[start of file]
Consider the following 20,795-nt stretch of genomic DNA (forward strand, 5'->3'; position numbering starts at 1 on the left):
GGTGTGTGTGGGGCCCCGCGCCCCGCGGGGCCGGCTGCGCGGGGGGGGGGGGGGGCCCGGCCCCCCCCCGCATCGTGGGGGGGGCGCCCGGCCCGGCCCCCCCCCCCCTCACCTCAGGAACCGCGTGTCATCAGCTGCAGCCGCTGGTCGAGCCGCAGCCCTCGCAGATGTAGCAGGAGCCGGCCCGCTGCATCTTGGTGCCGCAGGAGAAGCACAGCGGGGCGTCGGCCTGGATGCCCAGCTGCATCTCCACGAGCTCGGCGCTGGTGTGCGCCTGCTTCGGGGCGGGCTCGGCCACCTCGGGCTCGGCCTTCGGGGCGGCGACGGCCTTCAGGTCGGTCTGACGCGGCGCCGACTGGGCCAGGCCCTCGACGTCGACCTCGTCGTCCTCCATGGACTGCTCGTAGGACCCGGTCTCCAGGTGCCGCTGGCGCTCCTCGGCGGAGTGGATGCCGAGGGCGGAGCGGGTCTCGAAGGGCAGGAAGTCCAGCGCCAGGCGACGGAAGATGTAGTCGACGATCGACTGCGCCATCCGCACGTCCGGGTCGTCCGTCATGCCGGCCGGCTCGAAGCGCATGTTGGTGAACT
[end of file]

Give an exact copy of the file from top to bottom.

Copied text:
Consider the following 20,795-nt stretch of genomic DNA (forward strand, 5'->3'; position numbering starts at 1 on the left):
GGTGTGTGTGGGGCCCCGCGCCCCGCGGGGCCGGCTGCGCGGGGGGGGGGGGGGGCCCGGCCCCCCCCCGCATCGTGGGGGGGGCGCCCGGCCCGGCCCCCCCCCCCCTCACCTCAGGAACCGCGTGTCATCAGCTGCAGCCGCTGGTCGAGCCGCAGCCCTCGCAGATGTAGCAGGAGCCGGCCCGCTGCATCTTGGTGCCGCAGGAGAAGCACAGCGGGGCGTCGGCCTGGATGCCCAGCTGCATCTCCACGAGCTCGGCGCTGGTGTGCGCCTGCTTCGGGGCGGGCTCGGCCACCTCGGGCTCGGCCTTCGGGGCGGCGACGGCCTTCAGGTCGGTCTGACGCGGCGCCGACTGGGCCAGGCCCTCGACGTCGACCTCGTCGTCCTCCATGGACTGCTCGTAGGACCCGGTCTCCAGGTGCCGCTGGCGCTCCTCGGCGGAGTGGATGCCGAGGGCGGAGCGGGTCTCGAAGGGCAGGAAGTCCAGCGCCAGGCGACGGAAGATGTAGTCGACGATCGACTGCGCCATCCGCACGTCCGGGTCGTCCGTCATGCCGGCCGGCTCGAAGCGCATGTTGGTGAACT